Genoa, writings against Columbus monument disregard its cultural role

Last Oct. 12, the anniversary of Christopher Columbus' arrival in America, the navigator's monument in Genoa's Acquaverde Square was covered with writing against Columbus. But the risk is to overlook the cultural value of the work.

October 12 celebrated Christopher Columbus and the discovery ofAmerica. For months now we have been witnessing the phenomena of rejection, if not outright vandalization, of public monuments celebrating the figure of Columbus (numerous statues have been daubed in the United States; a month ago it was the case of the final removal of the monument in Mexico City, which will leave its place to an apologetic work of indigenous culture). Well, it was also Genoa’s turn: the “house of Columbus” and the sculptural complex erected in Piazza Acquaverde (by Principe Station) saw several sheets appear on its base listing the crimes committed by the discoverer ofAmerica. Columbus murderer, genocide, rapist, pillager; you cannot celebrate an invader; we claim this property on behalf of the indigenous peoples of the Americas, and so on.

Monumento a Colombo, Genova, Piazza Acquaverde. Foto Twice25
Columbus monument, Genoa, Piazza Acquaverde. Photo Twice25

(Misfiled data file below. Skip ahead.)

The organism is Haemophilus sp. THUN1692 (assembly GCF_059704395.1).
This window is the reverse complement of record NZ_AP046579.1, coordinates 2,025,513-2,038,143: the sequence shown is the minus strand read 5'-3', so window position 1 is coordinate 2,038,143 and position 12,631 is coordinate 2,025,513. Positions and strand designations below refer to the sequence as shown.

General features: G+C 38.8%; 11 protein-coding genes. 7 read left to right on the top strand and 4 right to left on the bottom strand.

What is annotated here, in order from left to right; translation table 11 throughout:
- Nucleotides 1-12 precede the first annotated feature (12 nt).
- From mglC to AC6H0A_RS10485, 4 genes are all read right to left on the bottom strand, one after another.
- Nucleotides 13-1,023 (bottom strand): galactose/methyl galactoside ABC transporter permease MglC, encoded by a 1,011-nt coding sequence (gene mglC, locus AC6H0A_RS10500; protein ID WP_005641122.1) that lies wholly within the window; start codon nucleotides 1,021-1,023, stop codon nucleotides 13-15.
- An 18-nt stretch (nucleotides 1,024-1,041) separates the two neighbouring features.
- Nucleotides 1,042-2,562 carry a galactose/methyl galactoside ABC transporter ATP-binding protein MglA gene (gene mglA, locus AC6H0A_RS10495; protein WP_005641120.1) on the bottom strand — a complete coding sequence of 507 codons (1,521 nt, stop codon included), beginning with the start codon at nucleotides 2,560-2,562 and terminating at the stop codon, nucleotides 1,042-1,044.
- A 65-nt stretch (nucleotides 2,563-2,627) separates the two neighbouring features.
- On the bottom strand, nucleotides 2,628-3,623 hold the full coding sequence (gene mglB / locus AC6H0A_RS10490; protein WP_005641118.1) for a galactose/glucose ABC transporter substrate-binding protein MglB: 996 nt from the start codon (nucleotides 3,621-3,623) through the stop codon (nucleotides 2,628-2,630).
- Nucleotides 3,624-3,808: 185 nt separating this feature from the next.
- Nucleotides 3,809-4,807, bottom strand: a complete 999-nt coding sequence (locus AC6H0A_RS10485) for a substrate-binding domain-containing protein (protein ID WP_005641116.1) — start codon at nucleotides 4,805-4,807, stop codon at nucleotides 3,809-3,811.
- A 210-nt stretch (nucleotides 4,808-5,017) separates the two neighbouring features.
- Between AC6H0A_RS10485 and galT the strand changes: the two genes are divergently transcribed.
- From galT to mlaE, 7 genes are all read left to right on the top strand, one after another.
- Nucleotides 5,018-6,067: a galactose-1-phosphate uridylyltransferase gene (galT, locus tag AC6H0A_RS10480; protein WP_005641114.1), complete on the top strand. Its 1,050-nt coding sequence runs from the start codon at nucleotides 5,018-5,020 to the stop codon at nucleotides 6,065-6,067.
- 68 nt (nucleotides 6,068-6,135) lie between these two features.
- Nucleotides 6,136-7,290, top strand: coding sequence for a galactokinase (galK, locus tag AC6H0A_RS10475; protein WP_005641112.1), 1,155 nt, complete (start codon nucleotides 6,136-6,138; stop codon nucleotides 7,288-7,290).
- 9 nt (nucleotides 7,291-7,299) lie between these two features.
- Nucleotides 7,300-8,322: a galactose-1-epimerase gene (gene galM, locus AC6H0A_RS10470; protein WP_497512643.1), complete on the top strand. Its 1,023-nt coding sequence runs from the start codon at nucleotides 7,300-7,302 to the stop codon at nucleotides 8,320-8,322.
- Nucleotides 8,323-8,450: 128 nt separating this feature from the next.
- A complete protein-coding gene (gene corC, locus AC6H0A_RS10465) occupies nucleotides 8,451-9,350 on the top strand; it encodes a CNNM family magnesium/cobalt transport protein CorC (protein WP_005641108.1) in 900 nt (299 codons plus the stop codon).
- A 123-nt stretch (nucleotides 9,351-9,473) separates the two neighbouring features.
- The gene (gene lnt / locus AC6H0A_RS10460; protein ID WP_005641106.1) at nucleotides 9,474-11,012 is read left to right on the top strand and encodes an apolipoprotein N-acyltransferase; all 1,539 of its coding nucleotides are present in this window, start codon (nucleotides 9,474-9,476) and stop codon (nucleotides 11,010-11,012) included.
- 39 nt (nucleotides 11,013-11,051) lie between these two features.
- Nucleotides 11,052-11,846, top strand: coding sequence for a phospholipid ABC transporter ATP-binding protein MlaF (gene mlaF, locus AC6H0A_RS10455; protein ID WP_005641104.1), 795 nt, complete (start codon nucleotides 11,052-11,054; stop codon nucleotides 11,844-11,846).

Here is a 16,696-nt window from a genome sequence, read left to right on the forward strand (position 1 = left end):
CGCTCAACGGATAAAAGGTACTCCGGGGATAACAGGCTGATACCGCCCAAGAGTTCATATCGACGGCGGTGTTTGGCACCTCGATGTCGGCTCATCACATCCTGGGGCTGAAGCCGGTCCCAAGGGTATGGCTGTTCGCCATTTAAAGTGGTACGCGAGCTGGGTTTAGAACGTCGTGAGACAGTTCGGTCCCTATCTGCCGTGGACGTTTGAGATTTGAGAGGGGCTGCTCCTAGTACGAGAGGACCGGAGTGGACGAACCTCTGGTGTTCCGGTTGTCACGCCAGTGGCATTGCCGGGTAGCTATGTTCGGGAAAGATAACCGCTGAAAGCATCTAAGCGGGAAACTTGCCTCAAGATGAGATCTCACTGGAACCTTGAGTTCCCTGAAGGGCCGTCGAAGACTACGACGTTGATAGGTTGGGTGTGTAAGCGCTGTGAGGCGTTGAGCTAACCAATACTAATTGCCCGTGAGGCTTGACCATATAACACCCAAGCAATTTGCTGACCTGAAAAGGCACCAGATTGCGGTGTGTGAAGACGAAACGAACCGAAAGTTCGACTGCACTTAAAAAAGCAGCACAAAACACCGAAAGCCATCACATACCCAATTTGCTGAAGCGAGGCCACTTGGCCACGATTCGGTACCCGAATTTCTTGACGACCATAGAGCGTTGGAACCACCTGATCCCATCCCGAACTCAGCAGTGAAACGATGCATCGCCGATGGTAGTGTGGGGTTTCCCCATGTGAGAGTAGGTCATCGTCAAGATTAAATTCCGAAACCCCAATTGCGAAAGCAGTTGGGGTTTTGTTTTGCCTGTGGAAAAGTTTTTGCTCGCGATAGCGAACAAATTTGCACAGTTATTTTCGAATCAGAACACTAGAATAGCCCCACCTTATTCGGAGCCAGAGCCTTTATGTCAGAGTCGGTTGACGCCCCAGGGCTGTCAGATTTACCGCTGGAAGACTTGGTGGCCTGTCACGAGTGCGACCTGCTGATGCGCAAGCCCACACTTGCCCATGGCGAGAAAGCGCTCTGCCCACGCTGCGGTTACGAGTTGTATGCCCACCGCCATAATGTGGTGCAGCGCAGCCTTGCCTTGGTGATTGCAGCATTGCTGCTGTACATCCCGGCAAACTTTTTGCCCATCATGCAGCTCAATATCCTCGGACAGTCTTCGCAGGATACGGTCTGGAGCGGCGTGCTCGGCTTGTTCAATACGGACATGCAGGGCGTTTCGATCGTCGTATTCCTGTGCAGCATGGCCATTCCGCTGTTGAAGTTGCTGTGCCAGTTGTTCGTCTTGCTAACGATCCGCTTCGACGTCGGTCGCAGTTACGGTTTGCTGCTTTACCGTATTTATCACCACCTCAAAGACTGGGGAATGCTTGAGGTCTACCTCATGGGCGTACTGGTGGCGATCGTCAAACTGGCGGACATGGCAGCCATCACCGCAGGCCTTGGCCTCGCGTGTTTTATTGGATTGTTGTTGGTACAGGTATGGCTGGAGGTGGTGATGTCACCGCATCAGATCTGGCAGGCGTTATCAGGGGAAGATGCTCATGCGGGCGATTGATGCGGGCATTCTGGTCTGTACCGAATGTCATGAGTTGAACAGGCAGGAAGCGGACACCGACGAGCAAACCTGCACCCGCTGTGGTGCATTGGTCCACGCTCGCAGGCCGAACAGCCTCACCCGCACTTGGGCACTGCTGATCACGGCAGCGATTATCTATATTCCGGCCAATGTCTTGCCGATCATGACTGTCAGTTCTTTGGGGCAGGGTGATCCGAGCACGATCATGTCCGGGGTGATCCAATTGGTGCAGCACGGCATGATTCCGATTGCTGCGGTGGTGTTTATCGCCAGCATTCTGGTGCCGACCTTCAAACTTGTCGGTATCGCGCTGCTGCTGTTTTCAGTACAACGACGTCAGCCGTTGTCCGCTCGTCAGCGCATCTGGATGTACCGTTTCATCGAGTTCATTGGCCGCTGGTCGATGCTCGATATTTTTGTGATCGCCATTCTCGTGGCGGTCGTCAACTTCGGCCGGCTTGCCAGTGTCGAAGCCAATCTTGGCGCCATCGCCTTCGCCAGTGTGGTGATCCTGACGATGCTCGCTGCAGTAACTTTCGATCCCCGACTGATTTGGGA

Monumento a Colombo, Genova, Piazza Acquaverde. Foto Anton Preziuso
Monument to Columbus, Genoa, Piazza Acquaverde. Photo Anton Preziuso
Il volantino appeso al retro del monumento sull'iscrizione 'Divinato un mondo / Lo avvinse di perenni benefizi / all'antico'
The flyer hanging on the back of the monument on the inscription “Divined a world / Entwined him with perennial benefits / to the ancient.”

It is particularly this last sentence that causes some concern. The risk, it seems to me, is that no consideration is being given at all to the value, not only historical-artistic, but cultural tout court, of this work. It will therefore be necessary to remember: the construction site of the Genoese monument to Columbus (1846-1865) saw the participation of several important sculptors on at least a national level, first and foremost Lorenzo Bartolini (one can say the most relevant Italian sculptor of the generation following Canova, together with Pietro Tenerani). Besides him, among others, Luigi Pampaloni, Aristodemo Costoli and the greatest Genoese sculptor of the 19th century, Santo Varni. The monument is thus, thanks to the involvement of such important personalities, fundamental both for understanding the cultural role of Genoa around the mid-nineteenth century and because it represents the main field of updating Ligurian sculpture of the time on national novelties.

As much as, therefore, the demands of those who call for a downsizing of the historical judgment on Columbus are shareable and respectable, it should not be forgotten that the monument dedicated to him belongs to the History of the city and should, for this reason, be protected with conviction. Certainly, it might be useful to the cause to contextualize that work of art, perhaps with appropriate captions. It would, on the other hand, be unacceptable to see it, due to the unawareness of some, accidentally damaged or, what is worse, vandalized, as has already happened to other simulacra of theinvader.